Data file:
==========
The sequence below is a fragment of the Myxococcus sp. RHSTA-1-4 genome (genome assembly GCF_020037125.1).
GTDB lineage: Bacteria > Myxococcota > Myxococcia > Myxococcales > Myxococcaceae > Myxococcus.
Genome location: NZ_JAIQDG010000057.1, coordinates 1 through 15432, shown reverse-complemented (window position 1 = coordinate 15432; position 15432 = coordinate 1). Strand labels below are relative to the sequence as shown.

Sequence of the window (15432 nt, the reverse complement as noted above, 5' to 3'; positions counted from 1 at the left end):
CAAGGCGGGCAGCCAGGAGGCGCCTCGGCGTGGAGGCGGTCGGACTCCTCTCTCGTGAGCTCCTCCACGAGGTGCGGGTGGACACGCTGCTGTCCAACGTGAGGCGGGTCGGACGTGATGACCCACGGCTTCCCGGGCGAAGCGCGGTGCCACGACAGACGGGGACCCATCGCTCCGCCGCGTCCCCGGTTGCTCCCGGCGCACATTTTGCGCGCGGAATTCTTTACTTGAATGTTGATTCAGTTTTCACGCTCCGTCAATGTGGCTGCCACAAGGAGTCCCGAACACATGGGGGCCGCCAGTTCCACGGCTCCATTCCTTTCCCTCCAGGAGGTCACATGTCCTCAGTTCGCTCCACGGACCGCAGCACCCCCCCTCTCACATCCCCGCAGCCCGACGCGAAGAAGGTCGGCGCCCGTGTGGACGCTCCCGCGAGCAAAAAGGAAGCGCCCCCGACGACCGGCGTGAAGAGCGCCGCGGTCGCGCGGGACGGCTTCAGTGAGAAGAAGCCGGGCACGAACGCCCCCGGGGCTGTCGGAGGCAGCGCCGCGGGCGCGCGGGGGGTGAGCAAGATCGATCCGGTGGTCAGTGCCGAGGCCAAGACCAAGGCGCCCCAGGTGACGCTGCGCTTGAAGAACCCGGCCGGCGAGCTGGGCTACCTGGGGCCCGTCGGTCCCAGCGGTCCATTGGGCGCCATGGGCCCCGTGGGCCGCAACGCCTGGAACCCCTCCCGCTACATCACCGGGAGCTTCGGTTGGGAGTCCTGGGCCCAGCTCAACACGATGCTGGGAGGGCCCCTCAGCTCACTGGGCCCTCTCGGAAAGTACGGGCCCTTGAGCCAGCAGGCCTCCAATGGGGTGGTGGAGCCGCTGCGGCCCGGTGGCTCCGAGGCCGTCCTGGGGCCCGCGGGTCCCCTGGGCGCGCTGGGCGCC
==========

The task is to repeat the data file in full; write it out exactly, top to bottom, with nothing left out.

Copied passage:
The sequence below is a fragment of the Myxococcus sp. RHSTA-1-4 genome (genome assembly GCF_020037125.1).
GTDB lineage: Bacteria > Myxococcota > Myxococcia > Myxococcales > Myxococcaceae > Myxococcus.
Genome location: NZ_JAIQDG010000057.1, coordinates 1 through 15432, shown reverse-complemented (window position 1 = coordinate 15432; position 15432 = coordinate 1). Strand labels below are relative to the sequence as shown.

Sequence of the window (15432 nt, the reverse complement as noted above, 5' to 3'; positions counted from 1 at the left end):
CAAGGCGGGCAGCCAGGAGGCGCCTCGGCGTGGAGGCGGTCGGACTCCTCTCTCGTGAGCTCCTCCACGAGGTGCGGGTGGACACGCTGCTGTCCAACGTGAGGCGGGTCGGACGTGATGACCCACGGCTTCCCGGGCGAAGCGCGGTGCCACGACAGACGGGGACCCATCGCTCCGCCGCGTCCCCGGTTGCTCCCGGCGCACATTTTGCGCGCGGAATTCTTTACTTGAATGTTGATTCAGTTTTCACGCTCCGTCAATGTGGCTGCCACAAGGAGTCCCGAACACATGGGGGCCGCCAGTTCCACGGCTCCATTCCTTTCCCTCCAGGAGGTCACATGTCCTCAGTTCGCTCCACGGACCGCAGCACCCCCCCTCTCACATCCCCGCAGCCCGACGCGAAGAAGGTCGGCGCCCGTGTGGACGCTCCCGCGAGCAAAAAGGAAGCGCCCCCGACGACCGGCGTGAAGAGCGCCGCGGTCGCGCGGGACGGCTTCAGTGAGAAGAAGCCGGGCACGAACGCCCCCGGGGCTGTCGGAGGCAGCGCCGCGGGCGCGCGGGGGGTGAGCAAGATCGATCCGGTGGTCAGTGCCGAGGCCAAGACCAAGGCGCCCCAGGTGACGCTGCGCTTGAAGAACCCGGCCGGCGAGCTGGGCTACCTGGGGCCCGTCGGTCCCAGCGGTCCATTGGGCGCCATGGGCCCCGTGGGCCGCAACGCCTGGAACCCCTCCCGCTACATCACCGGGAGCTTCGGTTGGGAGTCCTGGGCCCAGCTCAACACGATGCTGGGAGGGCCCCTCAGCTCACTGGGCCCTCTCGGAAAGTACGGGCCCTTGAGCCAGCAGGCCTCCAATGGGGTGGTGGAGCCGCTGCGGCCCGGTGGCTCCGAGGCCGTCCTGGGGCCCGCGGGTCCCCTGGGCGCGCTGGGCGCC